March 10, 2021. See it on TDWG’s YouTube channel.
Franck Michel, Université Côte d’Azur, CNRS, Inria
Although major aggregators such as GBIF are very successful in gathering data from multiple data sources, simple websites (HTML without semantic markup) remain the most common way of sharing scientific data at low cost. To help search engines improve their findability, ranking and summarization, it is now a common practice to annotate web pages with structured, semantic metadata using the Schema.org vocabulary. The Bioschemas community aims to extend Schema.org to support markup for Life Sciences websites. Its biodiversity group has proposed the Taxon type to support the annotation of any webpage denoting taxa, TaxonName to support more specifically the annotation of taxonomic names registries, and guidelines describing how to leverage existing vocabularies such as Darwin Core or Wikidata. This is obviously just a start. We wish to encourage the biodiversity community to adopt this practice and engage in the discussion about possible new terms related, e.g., to traits or collections.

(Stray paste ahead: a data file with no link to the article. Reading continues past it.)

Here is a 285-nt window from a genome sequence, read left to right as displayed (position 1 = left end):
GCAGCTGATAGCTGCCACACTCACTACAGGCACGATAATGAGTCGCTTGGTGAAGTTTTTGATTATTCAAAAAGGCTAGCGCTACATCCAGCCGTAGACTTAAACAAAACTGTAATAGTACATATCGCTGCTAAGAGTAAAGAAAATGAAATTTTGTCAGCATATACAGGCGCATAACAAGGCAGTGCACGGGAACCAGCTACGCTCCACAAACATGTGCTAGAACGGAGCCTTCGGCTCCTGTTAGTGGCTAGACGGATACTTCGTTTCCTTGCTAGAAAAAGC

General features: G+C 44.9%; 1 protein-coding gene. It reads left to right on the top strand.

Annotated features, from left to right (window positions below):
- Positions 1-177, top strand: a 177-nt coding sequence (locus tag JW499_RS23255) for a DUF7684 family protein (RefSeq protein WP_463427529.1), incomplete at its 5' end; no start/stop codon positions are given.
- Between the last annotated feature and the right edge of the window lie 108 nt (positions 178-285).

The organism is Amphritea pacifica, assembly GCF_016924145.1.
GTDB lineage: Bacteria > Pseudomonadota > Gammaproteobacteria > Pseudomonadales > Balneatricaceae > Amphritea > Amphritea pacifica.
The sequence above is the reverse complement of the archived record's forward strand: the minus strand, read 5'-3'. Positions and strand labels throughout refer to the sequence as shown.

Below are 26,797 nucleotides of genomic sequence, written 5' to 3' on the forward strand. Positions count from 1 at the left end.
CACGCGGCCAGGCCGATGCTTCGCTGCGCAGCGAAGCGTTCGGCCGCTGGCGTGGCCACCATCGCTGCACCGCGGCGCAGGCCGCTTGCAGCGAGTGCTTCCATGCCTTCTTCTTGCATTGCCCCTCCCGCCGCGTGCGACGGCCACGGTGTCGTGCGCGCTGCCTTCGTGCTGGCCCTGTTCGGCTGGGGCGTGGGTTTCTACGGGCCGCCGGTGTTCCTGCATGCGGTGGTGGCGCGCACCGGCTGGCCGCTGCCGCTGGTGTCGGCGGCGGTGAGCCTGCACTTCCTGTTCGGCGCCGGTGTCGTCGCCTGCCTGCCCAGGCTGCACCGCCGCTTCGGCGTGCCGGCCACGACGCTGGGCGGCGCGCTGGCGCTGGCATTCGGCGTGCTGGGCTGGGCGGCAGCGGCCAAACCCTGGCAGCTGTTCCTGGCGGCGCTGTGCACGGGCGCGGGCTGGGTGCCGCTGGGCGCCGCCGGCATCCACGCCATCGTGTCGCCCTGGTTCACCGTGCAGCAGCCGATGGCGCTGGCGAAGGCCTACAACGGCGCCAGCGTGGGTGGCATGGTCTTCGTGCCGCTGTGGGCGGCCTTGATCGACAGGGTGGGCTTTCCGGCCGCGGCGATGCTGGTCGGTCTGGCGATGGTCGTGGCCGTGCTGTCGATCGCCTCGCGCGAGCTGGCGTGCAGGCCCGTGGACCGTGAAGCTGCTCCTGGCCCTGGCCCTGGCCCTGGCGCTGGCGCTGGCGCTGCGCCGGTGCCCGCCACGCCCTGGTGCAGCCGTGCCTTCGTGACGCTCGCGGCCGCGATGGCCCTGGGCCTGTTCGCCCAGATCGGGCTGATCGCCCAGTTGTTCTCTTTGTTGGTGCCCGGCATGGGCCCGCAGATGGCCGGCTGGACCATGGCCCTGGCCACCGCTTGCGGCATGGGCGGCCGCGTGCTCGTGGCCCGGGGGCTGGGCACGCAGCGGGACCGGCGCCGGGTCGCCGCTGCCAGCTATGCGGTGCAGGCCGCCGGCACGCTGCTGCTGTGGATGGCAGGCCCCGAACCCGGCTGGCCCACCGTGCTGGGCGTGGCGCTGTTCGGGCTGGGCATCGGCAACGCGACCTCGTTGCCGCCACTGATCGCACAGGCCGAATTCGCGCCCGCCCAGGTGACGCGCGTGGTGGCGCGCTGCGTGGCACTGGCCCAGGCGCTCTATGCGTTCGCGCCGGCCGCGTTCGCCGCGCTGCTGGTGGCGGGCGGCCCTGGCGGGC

We believe that generalizing the use of such markup by the many websites reporting checklists, museum collections, occurrences etc., as well as project reports often referred to as grey literature, shall be a major step towards the development of novel, web-scale, biodiversity data integration scenarios. This presentation will be a continuation of a talk given at TDWG 2020. Please note, to proceed further the biodiversity community must now demonstrate its interest in having these terms endorsed by Schema.org through live markup deployments and the development of applications capable of exploiting this markup data.